• Rheumatoid Arthritis

    What Is Rheumatoid Arthritis?

    According to the Arthritis Foundation, rheumatoid arthritis (RA), a chronic condition characterized by inflammation of the lining, or synovium, of the joints, affects 2.1 million individuals nationwide. Although there is no known cure for RA, progressive new treatments, early detection and ongoing assessment by a Lahey rheumatologist can help patients manage their condition and maintain a better quality of life. 
     

    Symptoms of Rheumatoid Arthritis

    Early symptoms of RA can appear in any joint, although the condition typically begins in the smaller joints of the hands, wrists and fingers. Joint pain is typically symmetrical - if a joint hurts on your left hand, it is highly likely that the same joint will hurt on the right as well. A systemic disease, RA can move throughout a patient's body, causing problems in other organs. If not diagnosed and treated early, the condition can progress, leading to long-term joint damage, chronic pain, loss of function and disability.

    RA can present itself differently in different patients. Some of the more common symptoms that may appear in various stages of the disease include:

    • Fatigue
    • Stiffness, particularly in the morning and after sitting for long periods
    • Weakness
    • Flu-like symptoms, including low-grade fever
    • Symptom flare-ups and remissions
    • Rheumatoid nodules - lumps of tissue under skin - occur in one-fifth of patients with the condition, usually in the elbow (nodules are usually indicative of more severe disease activity)
    • Muscle pain
    • Loss of appetite and weight loss
    • Anemia
    • Depression
    • Cold and/or sweaty hands and feet
    • Involvement of glands around the eyes and mouth, causing decreased production of tears and saliva (Sjogren's syndrome)
    • Difficulty in performing daily tasks (e.g., combing hair, grasping fork, buttoning shirt)
    • Skin ulcers
    • General decline in overall health

    Am I at Risk for Developing Rheumatoid Arthritis?

    Rheumatoid arthritis is referred to as an autoimmune disease. In a healthy immune system, white blood cells produce antibodies that protect the body against foreign substances. In people with RA, the immune system mistakes the body's healthy tissue for a foreign invader and attacks it.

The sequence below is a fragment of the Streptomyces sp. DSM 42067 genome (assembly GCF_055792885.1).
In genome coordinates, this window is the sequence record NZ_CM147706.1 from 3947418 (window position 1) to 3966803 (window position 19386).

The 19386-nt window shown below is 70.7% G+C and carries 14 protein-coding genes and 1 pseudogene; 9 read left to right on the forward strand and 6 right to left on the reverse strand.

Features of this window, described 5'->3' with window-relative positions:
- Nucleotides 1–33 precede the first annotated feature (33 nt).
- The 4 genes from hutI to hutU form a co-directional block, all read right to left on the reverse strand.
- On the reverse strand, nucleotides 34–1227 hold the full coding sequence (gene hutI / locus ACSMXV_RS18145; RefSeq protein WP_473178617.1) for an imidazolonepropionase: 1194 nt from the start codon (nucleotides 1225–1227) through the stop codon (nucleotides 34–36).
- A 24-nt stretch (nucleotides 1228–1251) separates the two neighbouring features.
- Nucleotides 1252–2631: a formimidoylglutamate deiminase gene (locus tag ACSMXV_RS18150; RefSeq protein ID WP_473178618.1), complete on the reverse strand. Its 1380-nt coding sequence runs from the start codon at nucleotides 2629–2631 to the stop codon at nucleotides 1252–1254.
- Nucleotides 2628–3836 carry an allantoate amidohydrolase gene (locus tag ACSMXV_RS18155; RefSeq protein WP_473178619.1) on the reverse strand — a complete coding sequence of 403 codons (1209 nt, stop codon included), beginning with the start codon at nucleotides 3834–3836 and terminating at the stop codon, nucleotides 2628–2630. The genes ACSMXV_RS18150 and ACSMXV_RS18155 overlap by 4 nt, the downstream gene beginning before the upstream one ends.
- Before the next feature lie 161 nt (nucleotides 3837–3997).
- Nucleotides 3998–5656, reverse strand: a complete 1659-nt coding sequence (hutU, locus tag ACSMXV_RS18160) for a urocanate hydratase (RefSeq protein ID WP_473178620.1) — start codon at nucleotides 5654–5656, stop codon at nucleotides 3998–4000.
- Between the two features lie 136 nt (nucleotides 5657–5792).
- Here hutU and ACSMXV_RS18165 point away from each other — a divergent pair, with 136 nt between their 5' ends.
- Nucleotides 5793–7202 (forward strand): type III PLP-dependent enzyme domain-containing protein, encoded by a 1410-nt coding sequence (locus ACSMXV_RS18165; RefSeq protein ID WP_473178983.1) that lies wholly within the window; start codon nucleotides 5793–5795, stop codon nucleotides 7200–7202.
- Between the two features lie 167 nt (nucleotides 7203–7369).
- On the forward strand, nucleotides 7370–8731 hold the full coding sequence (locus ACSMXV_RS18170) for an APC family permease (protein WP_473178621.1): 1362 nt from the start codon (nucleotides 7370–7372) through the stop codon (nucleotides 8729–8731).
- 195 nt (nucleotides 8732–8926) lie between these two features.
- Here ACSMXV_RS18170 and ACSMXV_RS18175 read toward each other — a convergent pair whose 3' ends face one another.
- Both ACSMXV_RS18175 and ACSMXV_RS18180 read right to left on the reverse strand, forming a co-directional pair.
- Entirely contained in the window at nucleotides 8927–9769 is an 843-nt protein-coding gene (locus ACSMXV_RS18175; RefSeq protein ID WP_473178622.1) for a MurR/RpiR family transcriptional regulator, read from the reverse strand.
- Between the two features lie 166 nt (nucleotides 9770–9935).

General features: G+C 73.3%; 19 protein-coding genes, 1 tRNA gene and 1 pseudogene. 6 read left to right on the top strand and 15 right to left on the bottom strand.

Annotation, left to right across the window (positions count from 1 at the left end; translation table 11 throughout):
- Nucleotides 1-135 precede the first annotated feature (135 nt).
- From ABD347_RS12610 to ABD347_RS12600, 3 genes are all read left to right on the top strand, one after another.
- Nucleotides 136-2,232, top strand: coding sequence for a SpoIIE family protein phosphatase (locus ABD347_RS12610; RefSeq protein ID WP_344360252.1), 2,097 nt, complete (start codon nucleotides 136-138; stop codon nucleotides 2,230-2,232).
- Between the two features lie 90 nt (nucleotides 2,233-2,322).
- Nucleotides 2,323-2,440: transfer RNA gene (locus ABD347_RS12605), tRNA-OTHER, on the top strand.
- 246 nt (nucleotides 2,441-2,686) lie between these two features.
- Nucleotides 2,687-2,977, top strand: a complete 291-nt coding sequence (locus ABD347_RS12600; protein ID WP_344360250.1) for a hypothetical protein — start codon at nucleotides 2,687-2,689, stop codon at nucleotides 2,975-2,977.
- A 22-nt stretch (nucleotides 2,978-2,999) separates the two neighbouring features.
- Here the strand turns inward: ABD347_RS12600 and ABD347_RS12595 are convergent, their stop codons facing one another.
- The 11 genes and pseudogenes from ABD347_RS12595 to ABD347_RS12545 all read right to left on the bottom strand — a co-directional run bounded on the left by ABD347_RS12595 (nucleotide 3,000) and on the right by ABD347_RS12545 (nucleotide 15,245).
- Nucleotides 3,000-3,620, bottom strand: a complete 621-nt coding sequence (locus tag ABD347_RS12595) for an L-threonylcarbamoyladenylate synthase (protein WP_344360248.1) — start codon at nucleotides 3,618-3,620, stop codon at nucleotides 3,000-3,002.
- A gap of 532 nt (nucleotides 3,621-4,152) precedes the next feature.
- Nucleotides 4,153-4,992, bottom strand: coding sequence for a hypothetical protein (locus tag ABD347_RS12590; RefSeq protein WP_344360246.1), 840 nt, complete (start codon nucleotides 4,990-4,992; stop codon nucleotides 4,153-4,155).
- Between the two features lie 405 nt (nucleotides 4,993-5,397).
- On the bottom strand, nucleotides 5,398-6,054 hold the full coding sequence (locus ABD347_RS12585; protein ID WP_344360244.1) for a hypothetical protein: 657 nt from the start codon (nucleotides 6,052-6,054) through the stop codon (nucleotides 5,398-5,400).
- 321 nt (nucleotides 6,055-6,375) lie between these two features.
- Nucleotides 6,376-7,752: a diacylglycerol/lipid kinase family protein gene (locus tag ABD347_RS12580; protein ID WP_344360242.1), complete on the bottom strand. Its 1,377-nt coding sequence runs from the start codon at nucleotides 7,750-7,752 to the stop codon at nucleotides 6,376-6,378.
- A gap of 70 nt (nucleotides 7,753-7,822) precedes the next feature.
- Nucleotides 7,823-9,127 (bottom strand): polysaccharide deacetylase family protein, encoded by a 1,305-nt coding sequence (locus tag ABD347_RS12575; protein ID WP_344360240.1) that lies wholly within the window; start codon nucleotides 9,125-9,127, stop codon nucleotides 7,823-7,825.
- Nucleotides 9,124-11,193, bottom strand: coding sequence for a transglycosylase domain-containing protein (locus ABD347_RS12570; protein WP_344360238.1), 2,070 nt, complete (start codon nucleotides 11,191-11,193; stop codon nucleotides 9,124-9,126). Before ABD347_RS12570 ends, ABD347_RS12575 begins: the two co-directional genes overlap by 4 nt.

Although the cause of RA is not known, researchers have identified certain factors that may increase a person's risk for developing the condition:

    • Gender: 70 percent of patients with RA are women
    • Age: most common between 30 and 50 years old
    • Onset after pregnancy, possibly due to a hormone connection
    • Genetics: Some people with the genetic marker HLA-DR4, which plays a role in helping the body distinguish between its own cells and foreign invaders, are at increased risk of developing RA.
    • Infection: In people with a susceptibility to RA, an otherwise harmless germ may trigger the disease.

    Diagnosing and Treating Rheumatoid Arthritis at Lahey

    Your Lahey rheumatologist will take a detailed medical history and perform a thorough physical exam. Lab tests and X-rays will be administered if necessary. Some of the physical clues your health care provider will look for when making a diagnosis include:

    • Joint swelling and tenderness
    • Loss of motion in the joints
    • Joint malalignment

    Signs of rheumatoid arthritis in other organs, including lungs, skin and eyes

    Your treatment plan may include exercise, education including joint protection and self-management techniques, medication and/or, less frequently, surgery. When necessary, you may be referred to another specialty at Lahey, such as pain management, physical and occupational therapy, or hand/orthopaedic surgery for further consultation.

    Some of the more common medications prescribed for RA include: 

    • NSAIDs (nonsteroidal anti-inflammatory drugs) - to reduce inflammation and relieve pain. Examples include aspirin and ibuprofen.
    • Analgesics - which relieve pain but don't affect inflammation. Examples include acetaminophen (Tylenol).
    • Glucocorticoids or prednisone - administered in low maintenance doses for the prevention of joint damage.
    • Disease-modifying antirheumatic drugs (DMARDs) - combined with NSAIDs and/or prednisone to slow joint destruction caused by RA over time.
    • Biologic response modifiers - modify the immune system by inhibiting proteins called cytokines, which contribute to inflammation. Examples include etanercept and infliximab.
    • Protein-A immunoadsorption therapy - a therapy, not a drug, that filters your blood to remove the antibodies and immune complexes that lead to inflammation.

    Although the specifics of each treatment plan are tailored to the individual, the overall goals are generally the same: to relieve pain, reduce inflammation, stop or slow joint damage, and improve function and a sense of well-being for all patients.

     
    Further information about rheumatoid arthritis
     

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